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Posted By: James Allen  |  27 Oct 2011   |  9:46 am GMT  |  126 comments

The confirmation on Tuesday of the news that there will be a second F1 race in America from 2013 onwards is positive for the sport. Rather than write about this from a purely F1 insiders perspective, I asked a long time JA on F1 reader and poster, Rudy Pyatt, who lives in the area, to give us a local perspective on the news and I have intercut his thoughts with mine.

Rudy Pyatt writes: There are three key parts of the potential audience. F1 must win them over, or this event will be Phoenix all over again.

The easiest audience to get, of course, is the “Monaco demographic” – attracted by the opportunity to conduct business while impressing clients, or simply to see and be seen by others making the scene. The setting alone should carry that element. Note that there are three yacht basins nearby, at least one of which regularly has maxi yachts (complete with their own helicopters) berthed there. Bernie and the teams will certainly like that!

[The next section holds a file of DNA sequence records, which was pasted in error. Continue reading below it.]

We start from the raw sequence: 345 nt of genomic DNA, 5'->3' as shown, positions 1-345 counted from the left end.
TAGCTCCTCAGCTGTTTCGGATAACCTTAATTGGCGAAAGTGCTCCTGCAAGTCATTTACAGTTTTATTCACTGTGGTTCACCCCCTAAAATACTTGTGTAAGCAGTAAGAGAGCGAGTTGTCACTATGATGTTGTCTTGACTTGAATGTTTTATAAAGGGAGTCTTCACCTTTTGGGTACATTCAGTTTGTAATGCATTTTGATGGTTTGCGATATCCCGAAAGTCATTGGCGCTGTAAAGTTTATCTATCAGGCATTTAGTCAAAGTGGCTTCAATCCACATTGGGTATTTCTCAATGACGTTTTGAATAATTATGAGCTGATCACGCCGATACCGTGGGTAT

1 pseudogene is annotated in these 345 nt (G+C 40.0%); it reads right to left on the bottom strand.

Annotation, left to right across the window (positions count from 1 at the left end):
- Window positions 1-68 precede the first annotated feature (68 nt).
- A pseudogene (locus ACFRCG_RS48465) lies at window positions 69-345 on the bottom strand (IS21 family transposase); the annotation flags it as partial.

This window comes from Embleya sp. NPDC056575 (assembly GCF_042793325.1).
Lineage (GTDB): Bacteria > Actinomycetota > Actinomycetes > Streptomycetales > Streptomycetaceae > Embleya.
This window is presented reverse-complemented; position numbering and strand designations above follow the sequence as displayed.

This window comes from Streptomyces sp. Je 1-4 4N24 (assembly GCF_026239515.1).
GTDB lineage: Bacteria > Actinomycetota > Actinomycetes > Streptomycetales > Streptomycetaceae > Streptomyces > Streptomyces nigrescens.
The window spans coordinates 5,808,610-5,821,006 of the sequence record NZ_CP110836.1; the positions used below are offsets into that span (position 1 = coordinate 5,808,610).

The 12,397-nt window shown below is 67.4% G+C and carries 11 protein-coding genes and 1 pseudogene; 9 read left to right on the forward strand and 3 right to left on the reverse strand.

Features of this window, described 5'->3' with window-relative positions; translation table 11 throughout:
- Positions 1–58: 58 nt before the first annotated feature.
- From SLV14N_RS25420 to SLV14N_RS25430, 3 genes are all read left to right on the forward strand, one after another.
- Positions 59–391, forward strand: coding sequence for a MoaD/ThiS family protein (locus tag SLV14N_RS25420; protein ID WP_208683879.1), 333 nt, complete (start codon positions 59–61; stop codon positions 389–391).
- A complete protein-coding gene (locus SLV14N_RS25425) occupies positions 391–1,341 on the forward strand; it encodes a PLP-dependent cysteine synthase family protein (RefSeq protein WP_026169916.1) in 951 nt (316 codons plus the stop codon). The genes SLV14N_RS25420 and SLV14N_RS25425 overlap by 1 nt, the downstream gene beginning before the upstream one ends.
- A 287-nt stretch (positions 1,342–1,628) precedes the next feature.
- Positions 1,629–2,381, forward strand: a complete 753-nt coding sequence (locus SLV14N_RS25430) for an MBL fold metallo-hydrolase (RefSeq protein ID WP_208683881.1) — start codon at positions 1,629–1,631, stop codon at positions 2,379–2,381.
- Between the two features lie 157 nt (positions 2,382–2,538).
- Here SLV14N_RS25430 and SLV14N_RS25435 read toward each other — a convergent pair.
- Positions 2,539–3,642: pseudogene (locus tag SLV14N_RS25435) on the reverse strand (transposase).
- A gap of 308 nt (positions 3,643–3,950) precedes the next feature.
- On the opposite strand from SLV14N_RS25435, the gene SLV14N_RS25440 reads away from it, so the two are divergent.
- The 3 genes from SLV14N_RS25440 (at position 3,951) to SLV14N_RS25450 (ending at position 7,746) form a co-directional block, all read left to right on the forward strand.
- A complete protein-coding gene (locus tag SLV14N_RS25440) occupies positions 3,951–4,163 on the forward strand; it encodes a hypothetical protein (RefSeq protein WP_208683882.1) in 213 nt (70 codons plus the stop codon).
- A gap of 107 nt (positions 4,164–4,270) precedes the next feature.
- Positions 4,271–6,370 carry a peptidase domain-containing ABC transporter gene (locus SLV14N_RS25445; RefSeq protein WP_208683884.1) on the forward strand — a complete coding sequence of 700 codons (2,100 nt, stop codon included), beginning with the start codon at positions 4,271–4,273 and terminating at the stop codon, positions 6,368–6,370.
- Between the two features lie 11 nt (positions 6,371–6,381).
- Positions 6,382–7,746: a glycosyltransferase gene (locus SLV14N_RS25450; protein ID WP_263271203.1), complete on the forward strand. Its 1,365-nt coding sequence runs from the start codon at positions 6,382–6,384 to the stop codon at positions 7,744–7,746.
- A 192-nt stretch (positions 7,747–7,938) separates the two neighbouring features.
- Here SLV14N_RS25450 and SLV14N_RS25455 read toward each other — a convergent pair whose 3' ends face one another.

JA writes: From a business point of view this race is going to be very important, much as Singapore is in Asia. This is a race that CEOs of companies investing in F1 will come to, staying in New York City and entertaining existing and potential clients. F1 works for global companies, allowing the local markets to entertain and for the CEO and board to visit and make connections. Whether it’s banks like UBS and Santander or manufacturers like Mercedes, the high end hospitality suits known as the Paddock Club will be sold out for this event, as they are at Singapore and Abu Dhabi. That is unlikely to change as the years go on. You really have to see that side of F1 in action to appreciate its power as a rallying point for companies. It also opens the door for more American based global companies to come into the sport. Whereas the fans number maybe 100,000 paying $200 each, the Paddock Club is 5,000 people on tickets costing $1500 each. The difference is that the ticket sales go to the promoter, his only way of recouping the costs. The Paddock Club money goes to FOM, who pass on 50% to the teams.